Stuck! The Law and Economics of Residential Stagnation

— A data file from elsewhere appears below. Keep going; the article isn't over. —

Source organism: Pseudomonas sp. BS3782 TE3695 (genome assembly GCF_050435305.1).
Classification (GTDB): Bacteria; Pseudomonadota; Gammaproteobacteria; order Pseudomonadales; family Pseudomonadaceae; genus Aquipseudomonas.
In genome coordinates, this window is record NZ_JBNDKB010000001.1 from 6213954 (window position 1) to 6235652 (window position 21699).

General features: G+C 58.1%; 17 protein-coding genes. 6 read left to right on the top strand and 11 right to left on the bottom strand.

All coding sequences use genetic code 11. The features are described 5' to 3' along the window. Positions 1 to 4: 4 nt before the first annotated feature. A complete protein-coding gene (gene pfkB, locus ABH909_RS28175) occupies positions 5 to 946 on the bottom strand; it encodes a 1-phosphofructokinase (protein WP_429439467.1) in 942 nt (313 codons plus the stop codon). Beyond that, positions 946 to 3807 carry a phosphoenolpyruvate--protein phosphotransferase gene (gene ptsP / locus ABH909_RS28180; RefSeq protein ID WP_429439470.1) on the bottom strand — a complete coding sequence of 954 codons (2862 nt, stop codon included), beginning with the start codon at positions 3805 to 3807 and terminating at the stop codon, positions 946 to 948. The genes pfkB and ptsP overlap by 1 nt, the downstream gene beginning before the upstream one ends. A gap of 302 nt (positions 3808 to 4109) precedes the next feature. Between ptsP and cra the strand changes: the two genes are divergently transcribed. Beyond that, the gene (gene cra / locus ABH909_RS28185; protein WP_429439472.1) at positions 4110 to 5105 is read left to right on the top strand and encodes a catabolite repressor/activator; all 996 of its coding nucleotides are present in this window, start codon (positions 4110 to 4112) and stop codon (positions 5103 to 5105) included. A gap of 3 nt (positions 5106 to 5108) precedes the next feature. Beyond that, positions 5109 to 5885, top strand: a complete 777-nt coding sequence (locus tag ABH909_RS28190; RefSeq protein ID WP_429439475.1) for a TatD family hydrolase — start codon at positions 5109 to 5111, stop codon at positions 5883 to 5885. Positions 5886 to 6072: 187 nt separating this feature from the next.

This Article advances two central claims. First, declining interstate mobility rates create problems for federal macroeconomic policymaking. Low rates of interstate mobility make it harder for the Federal Reserve to meet both sides of its “dual mandate”: ensuring both stable prices and maximum employment. Low interstate mobility rates also impair the efficacy and affordability of federal safety net programs that rely on state and local participation, and reduce wealth and growth by inhibiting agglomeration economies. While determining an optimal rate of interstate mobility is difficult, policies that unnaturally inhibit interstate moves worsen national economic problems. Second, the Article argues that governments, mostly at the state and local levels, have created a huge number of legal barriers to interstate mobility. Land-use laws and occupational licensing regimes limit entry into local and state labor markets. Different eligibility standards for public benefits, public employee pension policies, homeownership subsidies, state and local tax regimes, and even basic property law rules inhibit exit from low-opportunity states and cities. Furthermore, building codes, mobile home bans, federal location-based subsidies, legal constraints on knocking down houses, and the problematic structure of Chapter 9 municipal bankruptcy all limit the capacity of failing cities to “shrink” gracefully, directly reducing exit among some populations and increasing the economic and social costs of entry limits elsewhere. Combining these two insights, the Article shows that big questions of macroeconomic policy and performance turn on the content of state and local policies usually analyzed using microeconomic tools. Many of the legal barriers to interstate mobility emerged or became stricter during the period in which interstate mobility declined. While causation is difficult to determine, public policies developed by state and local governments more interested in guaranteeing local population stability than ensuring successful macroeconomic conditions either generated or failed to stymie falling mobility rates. The Article concludes by suggesting how the federal government could address stagnation in interstate mobility.